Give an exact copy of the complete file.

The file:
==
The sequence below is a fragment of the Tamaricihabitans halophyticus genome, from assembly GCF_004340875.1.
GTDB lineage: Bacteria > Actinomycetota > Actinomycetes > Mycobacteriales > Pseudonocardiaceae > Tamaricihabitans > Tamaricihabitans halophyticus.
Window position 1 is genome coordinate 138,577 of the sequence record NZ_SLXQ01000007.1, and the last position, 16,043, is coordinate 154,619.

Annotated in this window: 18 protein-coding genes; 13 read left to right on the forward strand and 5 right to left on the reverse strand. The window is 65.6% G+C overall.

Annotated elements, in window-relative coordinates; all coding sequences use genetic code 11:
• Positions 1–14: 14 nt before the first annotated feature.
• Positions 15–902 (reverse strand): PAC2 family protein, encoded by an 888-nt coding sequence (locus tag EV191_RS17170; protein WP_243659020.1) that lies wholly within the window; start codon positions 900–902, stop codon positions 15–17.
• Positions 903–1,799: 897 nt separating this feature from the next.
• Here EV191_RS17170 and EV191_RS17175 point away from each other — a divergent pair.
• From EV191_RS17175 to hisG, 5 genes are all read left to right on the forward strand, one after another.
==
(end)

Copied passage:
The sequence below is a fragment of the Tamaricihabitans halophyticus genome, from assembly GCF_004340875.1.
GTDB lineage: Bacteria > Actinomycetota > Actinomycetes > Mycobacteriales > Pseudonocardiaceae > Tamaricihabitans > Tamaricihabitans halophyticus.
Window position 1 is genome coordinate 138,577 of the sequence record NZ_SLXQ01000007.1, and the last position, 16,043, is coordinate 154,619.

Annotated in this window: 18 protein-coding genes; 13 read left to right on the forward strand and 5 right to left on the reverse strand. The window is 65.6% G+C overall.

Annotated elements, in window-relative coordinates; all coding sequences use genetic code 11:
• Positions 1–14: 14 nt before the first annotated feature.
• Positions 15–902 (reverse strand): PAC2 family protein, encoded by an 888-nt coding sequence (locus tag EV191_RS17170; protein WP_243659020.1) that lies wholly within the window; start codon positions 900–902, stop codon positions 15–17.
• Positions 903–1,799: 897 nt separating this feature from the next.
• Here EV191_RS17170 and EV191_RS17175 point away from each other — a divergent pair.
• From EV191_RS17175 to hisG, 5 genes are all read left to right on the forward strand, one after another.